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Darius Farmer is 20 years of age. He stands 193cm tall, weighs 103kg.

He is ultra-professional in his approach to training and, according to GPS tracking data, is the fourth-fastest player at the Titans.

He is a former Queensland Under-16s and New Zealand Under-18s representative, a regular Intrust Super Cup player with the Burleigh Bears, and is in line for an NRL debut in 2020.

Not surprisingly, all of these factors made him an obvious candidate for a two-year contract extension at the Titans – a deal he signed this week.

What is shocking about the Darius Farmer story is that none of these factors prevented him from being diagnosed with testicular cancer.

At the start of 2019, Farmer seemed to have the world at his feet.

Called into the Titans’ NRL squad for the first time for pre-season training, Farmer looked set to join his former Titans Under-20s teammates AJ Brimson, Moeaki Fotuaika and Phillip Sami in graduating to the NRL.

His confidence was boosted after impressing in the Titans’ pre-season trial against the Cowboys, and despite starting the season in the ISC with Burleigh, an NRL call-up only seemed a matter of time.

But in the middle of the season, Farmer’s world collapsed underneath him.

“I was diagnosed with testicular cancer,” Farmer recalls. “I just stumbled onto it pretty much by chance.

“I was playing a bit of footy, got hit in the jewels. It swelled up really bad, and I had to go and get tested.

“I got the scans, and then got hit with testicular cancer.”

It is hard to picture a situation that could do more to rattle a fit and healthy, 20-year-old, aspiring NRL player.

But not long after receiving that diagnosis, Farmer was rocked by the news another former Titans Under-20s teammate – Zae Wallace – had passed away in New Zealand.

Wallace passed away after spending six weeks in a coma following an infection after catching the flu.

Farmer and Brimson travelled to New Zealand for Wallace’s funeral to farewell their friend.

The death of a peer is enough for anyone to think about their own mortality, especially at 20 years of age. But Farmer had more to think about than most.

“The day I came back from New Zealand, that is when I found out I had to go for surgery the following Monday,” Farmer said.

“I used to get tired real easy. My legs used to give way a lot, I used to lose a bit of punch in my legs as well. I didn’t think anything of it – I just thought I was a bit weak, or fatigued or wasn’t fit enough.

“But it turns out it was something like that. It was a bit freaky for my old lady and my old man.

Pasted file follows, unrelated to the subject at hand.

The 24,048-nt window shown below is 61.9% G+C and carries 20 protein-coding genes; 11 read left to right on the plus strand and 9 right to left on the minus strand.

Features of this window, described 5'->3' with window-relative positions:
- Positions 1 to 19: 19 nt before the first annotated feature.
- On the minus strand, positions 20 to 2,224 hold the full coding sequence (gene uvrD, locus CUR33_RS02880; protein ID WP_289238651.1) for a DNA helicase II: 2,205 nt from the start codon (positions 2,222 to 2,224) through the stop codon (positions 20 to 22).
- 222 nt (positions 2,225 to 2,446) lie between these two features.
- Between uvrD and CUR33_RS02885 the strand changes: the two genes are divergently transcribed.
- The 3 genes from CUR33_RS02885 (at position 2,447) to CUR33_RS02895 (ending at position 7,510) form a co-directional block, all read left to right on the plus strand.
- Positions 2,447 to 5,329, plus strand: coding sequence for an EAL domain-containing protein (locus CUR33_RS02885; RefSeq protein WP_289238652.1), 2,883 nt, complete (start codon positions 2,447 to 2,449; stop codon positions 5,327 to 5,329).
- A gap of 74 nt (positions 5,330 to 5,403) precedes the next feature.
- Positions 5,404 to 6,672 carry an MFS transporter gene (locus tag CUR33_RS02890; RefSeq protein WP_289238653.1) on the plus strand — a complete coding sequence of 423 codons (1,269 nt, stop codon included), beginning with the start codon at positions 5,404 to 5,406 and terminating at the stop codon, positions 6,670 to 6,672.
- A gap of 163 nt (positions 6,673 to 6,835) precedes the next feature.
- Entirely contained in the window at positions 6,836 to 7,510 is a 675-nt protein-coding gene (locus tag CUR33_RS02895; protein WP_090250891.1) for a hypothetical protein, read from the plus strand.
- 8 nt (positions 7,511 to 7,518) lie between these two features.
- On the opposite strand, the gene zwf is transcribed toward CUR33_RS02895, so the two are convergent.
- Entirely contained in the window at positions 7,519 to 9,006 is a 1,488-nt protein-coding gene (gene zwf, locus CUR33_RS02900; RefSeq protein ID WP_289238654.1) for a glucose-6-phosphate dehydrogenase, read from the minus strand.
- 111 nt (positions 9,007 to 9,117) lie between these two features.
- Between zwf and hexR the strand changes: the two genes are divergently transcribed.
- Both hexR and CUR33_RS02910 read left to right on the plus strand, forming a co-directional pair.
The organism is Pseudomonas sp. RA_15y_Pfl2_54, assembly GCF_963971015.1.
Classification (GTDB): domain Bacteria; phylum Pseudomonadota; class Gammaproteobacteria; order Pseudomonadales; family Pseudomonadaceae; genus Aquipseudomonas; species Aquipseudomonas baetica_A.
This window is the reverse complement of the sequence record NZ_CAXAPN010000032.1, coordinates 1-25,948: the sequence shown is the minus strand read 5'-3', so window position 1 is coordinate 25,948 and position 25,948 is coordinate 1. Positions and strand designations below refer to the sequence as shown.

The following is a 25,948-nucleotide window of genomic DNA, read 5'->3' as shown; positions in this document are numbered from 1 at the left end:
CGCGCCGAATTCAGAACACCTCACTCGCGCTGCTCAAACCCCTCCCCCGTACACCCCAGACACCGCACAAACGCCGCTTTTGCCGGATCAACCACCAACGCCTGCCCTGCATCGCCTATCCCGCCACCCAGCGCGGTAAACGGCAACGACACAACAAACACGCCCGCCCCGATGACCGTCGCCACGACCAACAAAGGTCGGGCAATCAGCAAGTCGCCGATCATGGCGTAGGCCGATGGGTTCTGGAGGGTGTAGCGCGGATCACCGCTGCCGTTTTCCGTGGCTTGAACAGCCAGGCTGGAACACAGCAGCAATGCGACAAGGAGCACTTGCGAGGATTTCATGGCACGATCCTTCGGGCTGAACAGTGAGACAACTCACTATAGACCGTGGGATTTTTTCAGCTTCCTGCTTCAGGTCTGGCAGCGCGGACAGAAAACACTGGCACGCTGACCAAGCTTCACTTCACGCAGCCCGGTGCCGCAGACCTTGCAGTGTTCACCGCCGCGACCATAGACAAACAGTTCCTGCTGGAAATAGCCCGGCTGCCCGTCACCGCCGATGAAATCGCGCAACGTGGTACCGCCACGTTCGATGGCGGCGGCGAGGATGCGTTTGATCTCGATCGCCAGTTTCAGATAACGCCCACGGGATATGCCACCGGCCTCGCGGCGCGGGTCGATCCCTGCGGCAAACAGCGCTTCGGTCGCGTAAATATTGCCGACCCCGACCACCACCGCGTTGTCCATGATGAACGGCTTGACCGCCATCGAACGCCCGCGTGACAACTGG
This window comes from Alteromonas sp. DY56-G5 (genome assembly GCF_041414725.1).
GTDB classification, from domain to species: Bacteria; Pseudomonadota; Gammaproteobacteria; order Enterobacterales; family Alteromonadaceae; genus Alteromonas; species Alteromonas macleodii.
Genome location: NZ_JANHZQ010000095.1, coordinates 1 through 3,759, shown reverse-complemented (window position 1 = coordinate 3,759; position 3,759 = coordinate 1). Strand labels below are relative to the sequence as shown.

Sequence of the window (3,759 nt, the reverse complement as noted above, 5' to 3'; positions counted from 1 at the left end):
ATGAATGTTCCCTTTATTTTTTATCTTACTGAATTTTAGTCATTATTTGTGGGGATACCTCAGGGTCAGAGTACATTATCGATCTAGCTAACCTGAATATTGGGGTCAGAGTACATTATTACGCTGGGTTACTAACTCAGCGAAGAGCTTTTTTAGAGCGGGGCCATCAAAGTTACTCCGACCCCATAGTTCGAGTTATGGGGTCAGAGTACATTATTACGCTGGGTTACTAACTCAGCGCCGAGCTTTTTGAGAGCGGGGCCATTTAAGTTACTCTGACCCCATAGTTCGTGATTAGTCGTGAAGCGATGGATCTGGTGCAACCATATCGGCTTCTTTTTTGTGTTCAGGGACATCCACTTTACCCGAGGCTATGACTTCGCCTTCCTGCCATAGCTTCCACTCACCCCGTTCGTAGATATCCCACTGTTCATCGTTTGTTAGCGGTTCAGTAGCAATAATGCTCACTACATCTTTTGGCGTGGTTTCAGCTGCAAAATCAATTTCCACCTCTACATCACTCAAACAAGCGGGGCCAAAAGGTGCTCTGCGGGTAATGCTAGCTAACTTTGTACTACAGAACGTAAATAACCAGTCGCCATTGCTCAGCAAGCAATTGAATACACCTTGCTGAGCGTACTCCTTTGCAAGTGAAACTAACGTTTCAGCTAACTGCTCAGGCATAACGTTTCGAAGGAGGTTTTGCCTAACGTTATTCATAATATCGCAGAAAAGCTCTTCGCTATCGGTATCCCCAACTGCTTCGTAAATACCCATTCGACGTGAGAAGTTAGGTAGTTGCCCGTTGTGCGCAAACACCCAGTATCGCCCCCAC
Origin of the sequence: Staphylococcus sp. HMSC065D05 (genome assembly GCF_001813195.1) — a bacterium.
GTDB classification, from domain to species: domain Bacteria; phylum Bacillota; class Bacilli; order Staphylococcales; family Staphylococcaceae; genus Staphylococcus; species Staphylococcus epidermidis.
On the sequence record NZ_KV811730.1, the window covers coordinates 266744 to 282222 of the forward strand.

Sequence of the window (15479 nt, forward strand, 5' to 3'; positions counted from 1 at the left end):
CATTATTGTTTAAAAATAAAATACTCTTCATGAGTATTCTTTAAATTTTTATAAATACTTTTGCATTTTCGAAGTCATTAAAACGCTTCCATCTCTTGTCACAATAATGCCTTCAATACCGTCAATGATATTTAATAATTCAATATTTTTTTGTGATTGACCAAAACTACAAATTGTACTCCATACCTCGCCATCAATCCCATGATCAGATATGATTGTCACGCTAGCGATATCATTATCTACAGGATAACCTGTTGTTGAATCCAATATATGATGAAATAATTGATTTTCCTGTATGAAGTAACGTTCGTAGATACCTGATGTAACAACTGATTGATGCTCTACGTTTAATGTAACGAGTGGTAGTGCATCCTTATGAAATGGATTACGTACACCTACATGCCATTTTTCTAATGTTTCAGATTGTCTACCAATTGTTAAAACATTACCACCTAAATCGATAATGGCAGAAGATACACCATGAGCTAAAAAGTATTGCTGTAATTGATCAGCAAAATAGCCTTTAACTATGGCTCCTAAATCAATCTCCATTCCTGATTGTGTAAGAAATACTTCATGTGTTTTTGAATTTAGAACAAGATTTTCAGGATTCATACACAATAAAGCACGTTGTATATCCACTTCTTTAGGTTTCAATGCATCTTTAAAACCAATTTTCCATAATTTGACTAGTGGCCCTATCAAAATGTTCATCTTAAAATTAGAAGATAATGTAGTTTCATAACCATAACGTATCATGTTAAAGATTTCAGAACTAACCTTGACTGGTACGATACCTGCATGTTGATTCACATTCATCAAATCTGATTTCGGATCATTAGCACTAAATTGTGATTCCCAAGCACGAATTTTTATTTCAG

“It was really disappointing, especially because it was my first year doing a pre-season with the boys.

“I was as fit as I could be, and strong as well. I worked pretty hard to get where I was, and then I got hit with that, and I had to start all over again.

“It was a 10-week process, not being able to lift a weight or walk around. I had to start from the bottom. To get hit with that when you are at your peak, it is a bit of a low blow.”

Farmer said he hopes his experience would serve as a warning to all young males to be conscious about their health and have regular check-ups to see whether they have any serious issues lurking in the corner.

It is a message echoed by league legend and Titans coaching consultant Trevor Gillmeister, who recently had successful surgery for prostate cancer after his condition showed up in a routine blood test.

According to Cancer Council Australia, testicular cancer is the most commonly diagnosed cancer after skin cancer in men in Australia aged 20-39.

“I am happy that it is all out of me,” Farmer said. “We caught it early, it was only a Grade 1.

“I know that I wasn’t the first and I won’t be the last to get something like that.

“You just never know. You can be as fit as you can be, be as strong as you want. But you could have something in the background that you don’t know of.

“The doctor said it is very common among men our age – especially 20 to 25 years. I think it is worth getting checked out.

“Especially when you are so fit and so strong at that age, you just don’t think you have anything wrong with you until you stumble upon it or something bad happens to you.”

After some very dark times in 2019, Farmer is now fully focused on better days ahead.

Remarkably, despite the year he had, Farmer managed to fight his way back onto the field and turned out for Burleigh just a couple of months after his surgery.

Now, with a two-year extension keeping him at the Titans until at least the end of 2021, he is looking to make up for lost time and reignite his push for an NRL debut under new coach Justin Holbrook in 2020.

“It is really exciting,” Farmer said. “I owe this club a fair bit, and they have taken a chance on me again. I am just really excited about 2020 and 2021.

“I have had a couple of major and minor setbacks. But it is all good. I am back, and better.

“That is where I am at. I am excited. The reason being, I have nothing holding me back anymore.

“I understand why I was lacking a bit in my legs and whatnot. But there is nothing holding me back anymore, so I am just excited for 2020 and 2021.

“Like Kevvie Proctor says, he is in it for the glory days. We are just waiting, waiting for the glory days.

“And I want to stick around for that.”

Acknowledgement of Country

Gold Coast Titans proudly acknowledges the Traditional Custodians of the land on which we are situated, the Kombumerri families of the Yugambeh Language Region. We pay our respects to their Elders past, present and emerging, and recognise their continuing connections to the lands, waters and their extended communities throughout South East Queensland.